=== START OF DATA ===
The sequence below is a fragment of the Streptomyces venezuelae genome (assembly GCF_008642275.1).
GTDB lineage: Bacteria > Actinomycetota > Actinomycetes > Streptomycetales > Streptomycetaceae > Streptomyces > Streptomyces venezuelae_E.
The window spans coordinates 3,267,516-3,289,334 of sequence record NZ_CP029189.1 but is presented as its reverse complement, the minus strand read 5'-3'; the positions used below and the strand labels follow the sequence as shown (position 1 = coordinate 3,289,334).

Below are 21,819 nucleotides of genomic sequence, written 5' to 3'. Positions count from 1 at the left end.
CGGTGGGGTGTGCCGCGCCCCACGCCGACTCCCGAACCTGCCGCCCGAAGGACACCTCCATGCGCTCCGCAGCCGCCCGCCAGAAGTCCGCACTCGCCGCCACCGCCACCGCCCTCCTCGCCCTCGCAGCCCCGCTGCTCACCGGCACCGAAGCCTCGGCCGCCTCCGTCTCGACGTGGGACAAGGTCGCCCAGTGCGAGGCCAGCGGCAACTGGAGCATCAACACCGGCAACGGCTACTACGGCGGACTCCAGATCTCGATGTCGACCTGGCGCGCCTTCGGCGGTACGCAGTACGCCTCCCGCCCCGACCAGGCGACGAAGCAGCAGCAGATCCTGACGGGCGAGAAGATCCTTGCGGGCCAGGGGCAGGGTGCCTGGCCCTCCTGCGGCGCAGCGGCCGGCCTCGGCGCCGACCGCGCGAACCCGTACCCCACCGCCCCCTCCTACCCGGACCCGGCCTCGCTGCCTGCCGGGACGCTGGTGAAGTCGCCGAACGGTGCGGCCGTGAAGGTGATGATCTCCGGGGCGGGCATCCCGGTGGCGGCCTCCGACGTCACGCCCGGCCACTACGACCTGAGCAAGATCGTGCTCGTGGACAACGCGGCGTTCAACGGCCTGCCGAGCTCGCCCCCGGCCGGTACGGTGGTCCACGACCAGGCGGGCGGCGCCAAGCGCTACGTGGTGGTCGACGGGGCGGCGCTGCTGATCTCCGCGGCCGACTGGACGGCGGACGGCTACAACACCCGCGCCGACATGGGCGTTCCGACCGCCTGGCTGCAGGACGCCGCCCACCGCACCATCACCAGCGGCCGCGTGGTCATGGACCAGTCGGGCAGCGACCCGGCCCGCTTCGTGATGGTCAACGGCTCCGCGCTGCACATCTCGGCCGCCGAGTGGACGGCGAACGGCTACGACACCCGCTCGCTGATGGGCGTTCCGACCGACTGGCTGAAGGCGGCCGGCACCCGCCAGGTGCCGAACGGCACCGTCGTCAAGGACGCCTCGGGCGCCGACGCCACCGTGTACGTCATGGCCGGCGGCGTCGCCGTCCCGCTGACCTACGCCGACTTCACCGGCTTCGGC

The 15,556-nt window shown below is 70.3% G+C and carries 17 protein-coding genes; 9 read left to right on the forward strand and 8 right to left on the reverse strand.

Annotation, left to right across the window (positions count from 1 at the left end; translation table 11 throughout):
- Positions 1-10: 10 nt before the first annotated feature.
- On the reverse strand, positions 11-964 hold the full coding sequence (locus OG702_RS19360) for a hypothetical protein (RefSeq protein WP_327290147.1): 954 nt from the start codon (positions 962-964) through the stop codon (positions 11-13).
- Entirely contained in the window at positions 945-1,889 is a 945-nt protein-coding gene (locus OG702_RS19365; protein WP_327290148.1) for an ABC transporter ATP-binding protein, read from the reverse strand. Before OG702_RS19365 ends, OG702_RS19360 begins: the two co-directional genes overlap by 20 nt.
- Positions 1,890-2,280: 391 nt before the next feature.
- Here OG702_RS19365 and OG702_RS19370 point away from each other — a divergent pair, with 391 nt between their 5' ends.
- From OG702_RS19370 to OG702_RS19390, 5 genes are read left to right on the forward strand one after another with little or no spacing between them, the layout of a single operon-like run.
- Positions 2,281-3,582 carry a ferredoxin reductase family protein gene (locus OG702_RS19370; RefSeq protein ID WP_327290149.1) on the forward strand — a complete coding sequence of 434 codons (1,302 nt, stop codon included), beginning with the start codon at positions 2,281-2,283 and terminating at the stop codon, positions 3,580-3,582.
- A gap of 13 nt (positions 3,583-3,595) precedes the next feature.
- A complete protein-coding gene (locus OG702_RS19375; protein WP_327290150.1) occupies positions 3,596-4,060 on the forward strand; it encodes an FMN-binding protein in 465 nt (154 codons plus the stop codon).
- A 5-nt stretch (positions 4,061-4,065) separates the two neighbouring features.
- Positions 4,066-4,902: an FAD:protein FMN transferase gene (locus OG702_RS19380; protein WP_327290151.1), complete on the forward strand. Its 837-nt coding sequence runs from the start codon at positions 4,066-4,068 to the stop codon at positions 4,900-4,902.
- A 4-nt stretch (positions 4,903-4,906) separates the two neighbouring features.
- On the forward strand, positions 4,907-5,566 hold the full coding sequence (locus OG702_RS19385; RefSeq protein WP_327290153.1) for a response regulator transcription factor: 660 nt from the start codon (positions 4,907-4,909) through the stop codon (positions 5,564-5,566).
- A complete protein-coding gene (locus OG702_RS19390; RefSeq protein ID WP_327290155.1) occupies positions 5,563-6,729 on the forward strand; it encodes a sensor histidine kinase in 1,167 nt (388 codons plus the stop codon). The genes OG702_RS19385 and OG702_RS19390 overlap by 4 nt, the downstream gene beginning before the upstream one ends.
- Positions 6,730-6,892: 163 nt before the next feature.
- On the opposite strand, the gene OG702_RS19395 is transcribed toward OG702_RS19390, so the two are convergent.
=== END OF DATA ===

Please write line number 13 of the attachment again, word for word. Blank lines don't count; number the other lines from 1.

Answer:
- From OG702_RS19370 to OG702_RS19390, 5 genes are read left to right on the forward strand one after another with little or no spacing between them, the layout of a single operon-like run.